This is quite simple and very effective, I have used it a few times, its pretty convenient since it looks as if the internet is broke or something :)
sudo gedit /etc/network/interfaces
Then lets add the simple iptables rule to the interfaces file when the internet connection starts up...
Simply add this under auto wlan0 or auto eth0 in the interfaces file:
pre-up iptables -A OUTPUT -p tcp -m owner --uid-owner mykidsusername -j DROP
Ok now you can try it out:
type in the terminal:
sudo iptables -A OUTPUT -p tcp -m owner --uid-owner mykidsusername -j DROP
and switch users to the username you blocked and try to access the internet...
p00f there ya go
Ok this is really really simple and a great feature of VirtualBOX Now you can simply run Windows XP/Ubuntu at the same time concurrently while switching in between windows applications and Linux applications! I can effectively run XP and Ubuntu at the same time on my Intel HT 3.0 ghz 768 meg ram flawelessly and my box isnt even top of the line. Check out some screenshots:
Ok lets keep this quick & simple shall we?
Grab a copy of VirtualBox Here
or wget http://www.virtualbox.org/download/1.5.2/virtualbox_1.5.2-25433_Ubuntu_gutsy_i386.deb
Run your easy package manager or c/p in the terminal:
sudo dpkg -i virtualbox_1.5.2-25433_Ubuntu_gutsy_i386.deb
Grab your XP cd or steal a copy off of suprnova or thepiratebay... who needs to buy a bsod pos Os anyways, were just using xp for business needs or whatever, unfortunately some companies and people feel that we gotta stick with micr0soft or if we want a better solution than wine, here we go...
Add yourself to the vboxusers group.
sudo adduser defcon vboxusers
Now lets get started, open up VirtualBox from Applications->System Tools->VirtualBox and click "NEW" Select OS Type XP and name your VirtualBOX, select the base memory and make a drive, make sure you have 7-10 gigs to spare.
Now make sure you setup your CD/ROM to be bootable and any other settings you see fit...
I basically summarized this because its a GUI and newbie friendly...
Now install pop in your cd or mount your warez xp iso with v-box and fire up the new Virtual Machine. Install XP like normal, and select FAT32 as a filesystem, it seems faster to me. Now once the install finishes, login and click on "Devices"->Install Guest Additions...
This will allow you to integrate XP into the Ubuntu Desktop, and allow you to use share folders, copy/paste between OS's and no capture keys...
Once installed simply reboot and log back into XP. And now lets enable Seamless mode :)
To enable seamless mode, after starting the virtual machine, press the Host key (normally the right control key) together with "L". This will enlarge the size of the VM's display to the size of your host screen and mask out the guest operating system's background. To go back to the "normal" VM display (i.e. to disable seamless windows), press the Host key and "L" again.
I hope you like this easy howto, its pretty cool to show off to friends/family and co-workers and to run proprietary yet needed M$ applications.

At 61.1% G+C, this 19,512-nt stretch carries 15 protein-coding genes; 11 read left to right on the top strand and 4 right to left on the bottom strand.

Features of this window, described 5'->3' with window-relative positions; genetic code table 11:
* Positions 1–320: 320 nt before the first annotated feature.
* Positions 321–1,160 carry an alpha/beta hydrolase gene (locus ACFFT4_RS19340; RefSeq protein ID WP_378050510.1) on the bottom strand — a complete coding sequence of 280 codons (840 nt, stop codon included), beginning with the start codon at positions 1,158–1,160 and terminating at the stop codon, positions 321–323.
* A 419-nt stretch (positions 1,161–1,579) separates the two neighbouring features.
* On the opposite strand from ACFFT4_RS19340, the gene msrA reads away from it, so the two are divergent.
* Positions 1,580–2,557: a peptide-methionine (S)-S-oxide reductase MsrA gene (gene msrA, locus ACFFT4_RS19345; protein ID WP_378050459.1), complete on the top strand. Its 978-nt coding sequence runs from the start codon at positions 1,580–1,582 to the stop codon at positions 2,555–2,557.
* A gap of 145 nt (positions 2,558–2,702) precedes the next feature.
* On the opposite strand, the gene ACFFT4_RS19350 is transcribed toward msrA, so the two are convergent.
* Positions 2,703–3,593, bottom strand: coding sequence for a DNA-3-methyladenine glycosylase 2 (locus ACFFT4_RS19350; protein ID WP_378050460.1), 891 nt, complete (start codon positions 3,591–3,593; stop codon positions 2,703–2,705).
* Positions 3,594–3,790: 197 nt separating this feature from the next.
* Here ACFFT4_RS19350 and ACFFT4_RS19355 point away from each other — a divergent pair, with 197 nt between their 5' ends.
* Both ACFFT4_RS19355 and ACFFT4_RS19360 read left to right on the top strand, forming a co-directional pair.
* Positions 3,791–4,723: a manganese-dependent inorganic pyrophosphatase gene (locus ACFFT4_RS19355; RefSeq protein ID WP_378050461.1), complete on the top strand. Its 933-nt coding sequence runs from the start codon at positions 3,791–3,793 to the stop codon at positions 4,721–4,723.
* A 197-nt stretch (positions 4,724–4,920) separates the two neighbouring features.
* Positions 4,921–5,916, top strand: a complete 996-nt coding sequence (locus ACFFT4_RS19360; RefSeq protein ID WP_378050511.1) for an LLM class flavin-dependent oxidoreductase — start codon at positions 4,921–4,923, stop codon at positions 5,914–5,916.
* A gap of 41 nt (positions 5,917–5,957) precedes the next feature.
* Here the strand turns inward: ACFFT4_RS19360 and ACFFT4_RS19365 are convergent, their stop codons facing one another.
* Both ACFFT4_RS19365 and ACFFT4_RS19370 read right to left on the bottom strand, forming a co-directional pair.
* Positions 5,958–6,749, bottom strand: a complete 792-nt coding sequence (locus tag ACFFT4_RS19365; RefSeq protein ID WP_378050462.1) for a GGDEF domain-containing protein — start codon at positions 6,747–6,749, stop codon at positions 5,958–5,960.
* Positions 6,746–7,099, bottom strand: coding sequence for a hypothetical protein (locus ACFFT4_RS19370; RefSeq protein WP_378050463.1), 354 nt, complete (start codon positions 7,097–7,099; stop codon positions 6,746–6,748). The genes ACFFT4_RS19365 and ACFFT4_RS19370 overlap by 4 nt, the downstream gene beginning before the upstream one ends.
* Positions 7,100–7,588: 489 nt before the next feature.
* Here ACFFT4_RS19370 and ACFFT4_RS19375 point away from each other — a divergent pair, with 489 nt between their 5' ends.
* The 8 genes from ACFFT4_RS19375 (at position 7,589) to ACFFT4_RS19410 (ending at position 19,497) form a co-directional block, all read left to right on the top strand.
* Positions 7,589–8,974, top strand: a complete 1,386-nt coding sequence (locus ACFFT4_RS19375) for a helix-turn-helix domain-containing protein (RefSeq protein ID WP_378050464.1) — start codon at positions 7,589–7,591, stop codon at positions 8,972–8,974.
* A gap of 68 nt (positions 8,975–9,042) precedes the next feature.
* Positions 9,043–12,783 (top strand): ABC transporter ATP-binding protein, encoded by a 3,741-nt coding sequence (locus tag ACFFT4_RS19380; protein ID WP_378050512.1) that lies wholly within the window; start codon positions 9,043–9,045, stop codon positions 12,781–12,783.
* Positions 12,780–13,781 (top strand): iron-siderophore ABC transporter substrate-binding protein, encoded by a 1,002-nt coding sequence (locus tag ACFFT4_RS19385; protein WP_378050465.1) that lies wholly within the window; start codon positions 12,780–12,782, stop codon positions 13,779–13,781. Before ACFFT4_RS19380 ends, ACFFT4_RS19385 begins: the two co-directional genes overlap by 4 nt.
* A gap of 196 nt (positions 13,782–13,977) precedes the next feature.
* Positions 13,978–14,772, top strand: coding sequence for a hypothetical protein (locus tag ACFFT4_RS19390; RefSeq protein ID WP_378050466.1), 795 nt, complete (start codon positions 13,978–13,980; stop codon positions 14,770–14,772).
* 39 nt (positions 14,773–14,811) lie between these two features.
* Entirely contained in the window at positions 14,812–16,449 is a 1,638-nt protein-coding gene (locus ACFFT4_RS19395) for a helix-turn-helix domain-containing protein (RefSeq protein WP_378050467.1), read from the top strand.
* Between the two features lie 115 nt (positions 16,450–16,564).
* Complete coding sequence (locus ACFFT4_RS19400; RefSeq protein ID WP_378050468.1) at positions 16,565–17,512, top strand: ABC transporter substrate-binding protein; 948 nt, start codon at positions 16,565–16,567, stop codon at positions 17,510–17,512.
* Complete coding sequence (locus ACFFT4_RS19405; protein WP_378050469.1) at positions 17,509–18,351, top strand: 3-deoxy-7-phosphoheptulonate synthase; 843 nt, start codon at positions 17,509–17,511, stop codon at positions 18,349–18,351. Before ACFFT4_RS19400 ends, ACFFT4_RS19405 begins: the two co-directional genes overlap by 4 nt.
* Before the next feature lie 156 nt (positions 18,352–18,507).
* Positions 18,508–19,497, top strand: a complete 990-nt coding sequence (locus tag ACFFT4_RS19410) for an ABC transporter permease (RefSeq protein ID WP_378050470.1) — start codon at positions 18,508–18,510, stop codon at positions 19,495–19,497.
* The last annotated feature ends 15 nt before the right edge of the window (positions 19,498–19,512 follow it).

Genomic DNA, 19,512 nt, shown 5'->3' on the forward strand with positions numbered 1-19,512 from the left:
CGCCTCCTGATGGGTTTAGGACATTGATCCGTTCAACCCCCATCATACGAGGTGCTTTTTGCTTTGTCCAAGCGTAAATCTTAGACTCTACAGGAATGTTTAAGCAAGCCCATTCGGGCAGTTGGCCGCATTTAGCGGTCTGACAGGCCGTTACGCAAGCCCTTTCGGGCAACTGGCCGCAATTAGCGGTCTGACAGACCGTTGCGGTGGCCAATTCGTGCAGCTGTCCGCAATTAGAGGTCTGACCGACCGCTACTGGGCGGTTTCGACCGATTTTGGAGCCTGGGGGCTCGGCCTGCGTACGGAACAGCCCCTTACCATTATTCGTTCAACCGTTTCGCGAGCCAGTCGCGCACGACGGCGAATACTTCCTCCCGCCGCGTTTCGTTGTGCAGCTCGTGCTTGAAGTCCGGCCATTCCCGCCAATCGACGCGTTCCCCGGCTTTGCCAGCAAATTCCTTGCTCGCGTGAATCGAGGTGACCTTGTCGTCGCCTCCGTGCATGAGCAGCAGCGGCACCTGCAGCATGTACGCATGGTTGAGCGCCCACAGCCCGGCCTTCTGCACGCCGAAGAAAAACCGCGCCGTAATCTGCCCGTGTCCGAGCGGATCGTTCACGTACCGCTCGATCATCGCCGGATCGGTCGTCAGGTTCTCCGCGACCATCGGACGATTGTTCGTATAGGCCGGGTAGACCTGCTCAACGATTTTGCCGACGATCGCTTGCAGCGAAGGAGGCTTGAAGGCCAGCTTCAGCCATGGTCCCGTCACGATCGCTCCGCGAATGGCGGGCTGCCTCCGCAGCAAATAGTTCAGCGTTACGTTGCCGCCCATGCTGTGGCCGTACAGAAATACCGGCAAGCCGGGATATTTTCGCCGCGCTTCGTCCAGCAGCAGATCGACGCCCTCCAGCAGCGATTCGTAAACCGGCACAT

Hell yea, im excited to share this little howto! OSS Has enlightened my life and made my linux/unix experience more desirable, my volume is louder, my sound quality rocks, stereo is actually stereo, surround sound actually works now... I can enjoy more music more!
The OSS project was initially free software, but following the project's success, Savolainen started the company 4Front Technologies and made his support for newer sound devices and improvements proprietary. In response, the Linux community abandoned OSS and development effort switched to the replacement Advanced Linux Sound Architecture (ALSA). Many free software operating systems such as Linux and FreeBSD continued to distribute previous versions of OSS, and continued to maintain and improve these versions.
In July 2007, 4Front Technologies released sources for OSS under CDDL and GPL licenses, now OSS v4
First lets download OSS 4:
Now lets install:
sudo dpkg -i oss-linux_v4.0-1008_i386.deb
Wow that was easy...
Now lets blacklist our slow/garbage ALSA drivers...
First we must locate those drivers with a simple cmd:
lsmod | grep snd
Thats it, now you should see a list of things starting with "snd"
Now lets open another terminal and:
Now lets blacklist the old drivers:
Ok now either use gedit or nano, I prefer mousepad but lets use nano :)
Now lets scroll all the way to the bottom of the file and blacklist our snd* drivers
You want your additions to look like this:
# blacklist alsa
Make Sure you save the file :)
Basically we are done, other than a simple reboot and sudo soundon after reboot, mostly soundon isnt necessary.
Have fun and enjoy your better sound drivers :)
OSS Developers Blog
OSS Help Forum
Another Helpful OSS Howto
Great Install Directions and OSS tools
I just did this on Gutsy, and I thought that it might be worth sharing as a simple way to set up a persistent VNC server. If you dont know what VNC is, its similiar to Remote Desktop for wind0ze. This is accessible using regular vnc viewers, and through java-enabled browsers. That's right, you work on your computer through a browser.